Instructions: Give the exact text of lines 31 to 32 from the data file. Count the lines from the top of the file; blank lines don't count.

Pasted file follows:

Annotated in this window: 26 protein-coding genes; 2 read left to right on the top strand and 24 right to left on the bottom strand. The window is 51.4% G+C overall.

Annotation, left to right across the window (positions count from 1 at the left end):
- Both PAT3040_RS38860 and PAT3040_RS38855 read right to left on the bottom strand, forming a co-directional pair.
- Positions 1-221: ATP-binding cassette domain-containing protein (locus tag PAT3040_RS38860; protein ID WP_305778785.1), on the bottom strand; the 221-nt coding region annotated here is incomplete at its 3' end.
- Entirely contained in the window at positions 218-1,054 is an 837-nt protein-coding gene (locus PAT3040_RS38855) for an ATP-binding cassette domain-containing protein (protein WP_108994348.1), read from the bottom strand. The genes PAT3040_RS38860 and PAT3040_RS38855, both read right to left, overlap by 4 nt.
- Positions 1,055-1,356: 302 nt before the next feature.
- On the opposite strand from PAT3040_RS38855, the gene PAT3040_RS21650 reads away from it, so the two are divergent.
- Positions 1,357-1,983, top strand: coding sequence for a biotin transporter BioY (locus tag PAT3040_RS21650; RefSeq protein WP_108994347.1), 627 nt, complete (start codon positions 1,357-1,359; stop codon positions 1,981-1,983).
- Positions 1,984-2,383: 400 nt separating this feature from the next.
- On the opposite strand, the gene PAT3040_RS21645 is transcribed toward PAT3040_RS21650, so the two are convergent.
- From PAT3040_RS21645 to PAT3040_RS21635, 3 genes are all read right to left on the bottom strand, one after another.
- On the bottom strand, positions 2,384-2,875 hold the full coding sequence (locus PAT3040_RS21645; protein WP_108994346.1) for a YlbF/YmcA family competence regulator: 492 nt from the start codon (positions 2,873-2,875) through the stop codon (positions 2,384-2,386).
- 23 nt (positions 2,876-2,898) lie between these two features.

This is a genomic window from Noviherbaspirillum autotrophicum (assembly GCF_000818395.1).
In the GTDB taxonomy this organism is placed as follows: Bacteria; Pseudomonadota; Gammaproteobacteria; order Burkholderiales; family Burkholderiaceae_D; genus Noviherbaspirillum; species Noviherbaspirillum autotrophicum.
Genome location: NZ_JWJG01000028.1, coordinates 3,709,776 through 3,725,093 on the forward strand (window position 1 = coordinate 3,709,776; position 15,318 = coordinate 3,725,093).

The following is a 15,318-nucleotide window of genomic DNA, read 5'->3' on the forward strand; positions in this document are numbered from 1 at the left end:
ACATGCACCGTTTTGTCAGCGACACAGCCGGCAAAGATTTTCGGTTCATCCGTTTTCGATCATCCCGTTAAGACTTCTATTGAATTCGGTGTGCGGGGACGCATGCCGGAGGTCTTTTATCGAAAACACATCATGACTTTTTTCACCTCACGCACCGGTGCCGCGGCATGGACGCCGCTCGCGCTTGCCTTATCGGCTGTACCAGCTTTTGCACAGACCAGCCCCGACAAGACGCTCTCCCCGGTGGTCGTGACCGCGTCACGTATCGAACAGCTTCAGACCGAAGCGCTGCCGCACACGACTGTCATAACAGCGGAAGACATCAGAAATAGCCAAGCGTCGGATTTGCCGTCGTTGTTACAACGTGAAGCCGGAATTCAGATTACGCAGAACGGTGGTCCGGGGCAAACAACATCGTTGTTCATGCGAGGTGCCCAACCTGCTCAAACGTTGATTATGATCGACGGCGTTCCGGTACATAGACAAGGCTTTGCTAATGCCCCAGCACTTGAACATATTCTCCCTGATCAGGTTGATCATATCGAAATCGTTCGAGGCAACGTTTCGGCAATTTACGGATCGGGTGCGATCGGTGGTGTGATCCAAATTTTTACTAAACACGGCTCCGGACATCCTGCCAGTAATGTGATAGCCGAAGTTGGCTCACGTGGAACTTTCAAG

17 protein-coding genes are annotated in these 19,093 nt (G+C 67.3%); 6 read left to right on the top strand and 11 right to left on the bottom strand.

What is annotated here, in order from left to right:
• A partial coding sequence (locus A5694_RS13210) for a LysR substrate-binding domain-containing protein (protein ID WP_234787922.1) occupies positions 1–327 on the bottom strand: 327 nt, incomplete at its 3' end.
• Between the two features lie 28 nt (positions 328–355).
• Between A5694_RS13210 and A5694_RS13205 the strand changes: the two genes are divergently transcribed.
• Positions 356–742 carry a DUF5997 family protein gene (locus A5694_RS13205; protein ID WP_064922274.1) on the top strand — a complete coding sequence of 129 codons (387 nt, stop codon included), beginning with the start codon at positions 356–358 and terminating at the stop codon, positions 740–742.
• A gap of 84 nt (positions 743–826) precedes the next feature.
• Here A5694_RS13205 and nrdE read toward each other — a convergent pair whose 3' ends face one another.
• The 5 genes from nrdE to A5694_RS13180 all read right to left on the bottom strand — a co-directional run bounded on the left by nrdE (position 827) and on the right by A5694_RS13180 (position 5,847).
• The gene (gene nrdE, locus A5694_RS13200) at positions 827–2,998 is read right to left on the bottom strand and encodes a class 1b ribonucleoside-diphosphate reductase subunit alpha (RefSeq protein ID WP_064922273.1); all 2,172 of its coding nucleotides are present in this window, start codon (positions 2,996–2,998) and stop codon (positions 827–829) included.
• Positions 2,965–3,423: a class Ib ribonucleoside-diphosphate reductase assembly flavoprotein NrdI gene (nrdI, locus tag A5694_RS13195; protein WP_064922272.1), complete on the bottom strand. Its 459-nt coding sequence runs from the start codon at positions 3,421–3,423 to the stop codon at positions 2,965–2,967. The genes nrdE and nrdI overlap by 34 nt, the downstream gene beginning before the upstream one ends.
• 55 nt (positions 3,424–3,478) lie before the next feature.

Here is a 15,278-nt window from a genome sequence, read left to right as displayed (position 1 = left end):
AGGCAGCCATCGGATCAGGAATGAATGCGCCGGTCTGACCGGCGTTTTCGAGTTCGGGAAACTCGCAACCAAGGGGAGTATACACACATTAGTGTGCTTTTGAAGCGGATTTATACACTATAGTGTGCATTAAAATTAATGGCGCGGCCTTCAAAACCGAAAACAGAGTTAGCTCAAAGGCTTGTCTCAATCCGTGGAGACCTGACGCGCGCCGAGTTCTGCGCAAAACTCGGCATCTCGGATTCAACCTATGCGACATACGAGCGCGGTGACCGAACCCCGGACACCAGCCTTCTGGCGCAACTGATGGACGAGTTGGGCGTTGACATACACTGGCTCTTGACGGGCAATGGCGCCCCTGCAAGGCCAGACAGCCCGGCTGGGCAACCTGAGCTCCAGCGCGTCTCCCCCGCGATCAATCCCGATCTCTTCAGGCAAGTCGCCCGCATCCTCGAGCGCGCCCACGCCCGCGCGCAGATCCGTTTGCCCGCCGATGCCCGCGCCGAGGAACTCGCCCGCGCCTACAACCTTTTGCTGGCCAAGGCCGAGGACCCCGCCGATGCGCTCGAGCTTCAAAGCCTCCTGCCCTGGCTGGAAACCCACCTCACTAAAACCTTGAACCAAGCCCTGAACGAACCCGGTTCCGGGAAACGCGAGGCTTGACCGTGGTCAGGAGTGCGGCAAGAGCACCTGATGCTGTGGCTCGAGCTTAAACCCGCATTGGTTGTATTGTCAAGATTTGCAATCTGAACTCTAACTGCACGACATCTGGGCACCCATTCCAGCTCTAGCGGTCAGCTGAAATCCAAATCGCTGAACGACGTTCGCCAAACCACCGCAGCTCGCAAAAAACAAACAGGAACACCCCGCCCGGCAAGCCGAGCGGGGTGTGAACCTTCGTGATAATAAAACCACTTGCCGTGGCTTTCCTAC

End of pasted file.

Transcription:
Here is a 15,278-nt window from a genome sequence, read left to right as displayed (position 1 = left end):
AGGCAGCCATCGGATCAGGAATGAATGCGCCGGTCTGACCGGCGTTTTCGAGTTCGGGAAACTCGCAACCAAGGGGAGTATACACACATTAGTGTGCTTTTGAAGCGGATTTATACACTATAGTGTGCATTAAAATTAATGGCGCGGCCTTCAAAACCGAAAACAGAGTTAGCTCAAAGGCTTGTCTCAATCCGTGGAGACCTGACGCGCGCCGAGTTCTGCGCAAAACTCGGCATCTCGGATTCAACCTATGCGACATACGAGCGCGGTGACCGAACCCCGGACACCAGCCTTCTGGCGCAACTGATGGACGAGTTGGGCGTTGACATACACTGGCTCTTGACGGGCAATGGCGCCCCTGCAAGGCCAGACAGCCCGGCTGGGCAACCTGAGCTCCAGCGCGTCTCCCCCGCGATCAATCCCGATCTCTTCAGGCAAGTCGCCCGCATCCTCGAGCGCGCCCACGCCCGCGCGCAGATCCGTTTGCCCGCCGATGCCCGCGCCGAGGAACTCGCCCGCGCCTACAACCTTTTGCTGGCCAAGGCCGAGGACCCCGCCGATGCGCTCGAGCTTCAAAGCCTCCTGCCCTGGCTGGAAACCCACCTCACTAAAACCTTGAACCAAGCCCTGAACGAACCCGGTTCCGGGAAACGCGAGGCTTGACCGTGGTCAGGAGTGCGGCAAGAGCACCTGATGCTGTGGCTCGAGCTTAAACCCGCATTGGTTGTATTGTCAAGATTTGCAATCTGAACTCTAACTGCACGACATCTGGGCACCCATTCCAGCTCTAGCGGTCAGCTGAAATCCAAATCGCTGAACGACGTTCGCCAAACCACCGCAGCTCGCAAAAAACAAACAGGAACACCCCGCCCGGCAAGCCGAGCGGGGTGTGAACCTTCGTGATAATAAAACCACTTGCCGTGGCTTTCCTAC